Some of your employees may be a month into their New Year’s resolution to quit smoking. But what if you, as an organization, wanted to kick the habit in a different way— by refusing to hire employees that smoke?

It’s a growing trend among organizations that want to inject a healthier culture and cut down on their health care costs. The CDC says cigarette smoking is the leading cause of preventable disease and death in the United States, yet about 34 million adults (nearly 14%) still currently smoke.

But such a tough no-nicotine hiring stance isn’t available for every employer. In fact, more than half the states have laws that protect smokers from being discriminated against by employers because of their nicotine use (see box at right).

And even if you can ban smokers from your staff, you may still want to consider other options that incentivize workers who pursue healthy behaviors, not punish workers who don’t.

U-Haul’s new ban

This isn’t a new idea. Several employers—particularly hospitals and other healthcare businesses—have set no-nicotine hiring policies for years.

Most recently, starting Feb. 1, the U-Haul corporation will no longer hire nicotine users in the 21 states where it is legal to create such bans. Applicants at U-Haul will now be told of the policy and, in states where testing is allowed, candidates must consent to submit to future nicotine screenings to be considered for a job.


Source: The HR Specialist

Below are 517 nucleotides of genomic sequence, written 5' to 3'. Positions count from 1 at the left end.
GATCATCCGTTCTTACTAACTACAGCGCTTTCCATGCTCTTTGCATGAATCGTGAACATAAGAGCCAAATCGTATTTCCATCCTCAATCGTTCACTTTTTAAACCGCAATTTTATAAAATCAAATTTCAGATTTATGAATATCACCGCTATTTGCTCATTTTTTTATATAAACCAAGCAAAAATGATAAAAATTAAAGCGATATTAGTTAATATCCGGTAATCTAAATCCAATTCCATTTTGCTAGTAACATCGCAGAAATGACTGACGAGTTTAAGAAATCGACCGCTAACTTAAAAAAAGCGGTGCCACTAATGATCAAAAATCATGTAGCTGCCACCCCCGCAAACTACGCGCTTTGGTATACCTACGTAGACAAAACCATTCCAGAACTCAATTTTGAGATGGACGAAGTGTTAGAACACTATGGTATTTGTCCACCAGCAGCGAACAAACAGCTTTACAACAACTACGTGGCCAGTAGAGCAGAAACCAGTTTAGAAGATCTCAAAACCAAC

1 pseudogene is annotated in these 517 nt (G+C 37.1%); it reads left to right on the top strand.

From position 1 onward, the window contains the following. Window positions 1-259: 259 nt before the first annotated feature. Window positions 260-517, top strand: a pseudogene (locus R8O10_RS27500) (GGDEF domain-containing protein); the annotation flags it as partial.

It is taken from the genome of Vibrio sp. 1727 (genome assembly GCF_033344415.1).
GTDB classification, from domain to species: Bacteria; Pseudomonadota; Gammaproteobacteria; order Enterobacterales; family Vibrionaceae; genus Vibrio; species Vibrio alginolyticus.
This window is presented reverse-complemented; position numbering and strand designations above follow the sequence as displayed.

“Nicotine products are addictive and pose a variety of serious health risks,” a U-Haul spokesman said. “This policy is a responsible step in fostering a culture of wellness.”

How far can you go?

On the federal level, no law directly tackles such employer bans on smokers. But some laws restrict how you can enforce such a ban.

That’s why it’s important for employers who plan to ban smokers to enforce their rules uniformly. Unfairly targeting women, minorities, disabled people or workers over age 40 could turn your smoking ban into a legal smoking gun by running afoul of federal anti-discrimination laws. Be able to show that your ban is being instituted for business necessity and is enforced consistently.

So if your state law permits, employers can implement a ban on off-the-clock smoking. But while the practice may be legal in 21 states, it’s still not a popular choice among employers. And you also need to weigh the impact of a smokers ban on recruitment, retention and public relations.

Until the “no smokers” movement becomes more mainstream, it may be best to weight these points:

  • Consider your industry and locality. If you work for a healthcare company or an education institution, for example, a no-smokers policy may make sense. It may be unrealistic in other industries or locations. Also, workplaces covered by collective-bargaining agreements may face other restrictions.
  • Don’t single out employees. Refusing to hire new workers who smoke is one thing, but be wary of terminating current staff because they smoke, even if your state allows it. That could still spark a lawsuit based on invasion of privacy or other law. And even if you win, it would be costly and disruptive.
  • Offer incentives and assistance. This kinder, gentler approach includes all types of incentives to encourage healthy behaviors, including smoking-cessation classes, payment for nicotine patches (or meds), discounts on health premiums and even cash rewards.

Several years ago, General Electric found that offering up to $750 in cash incentives led to three times as many people successfully quitting after six months compared to a control group.

Beyond those carrots, consider using the stick of assessing increased health insurance premiums on those employees who smoke.

Source: The HR Specialist, February 2020 |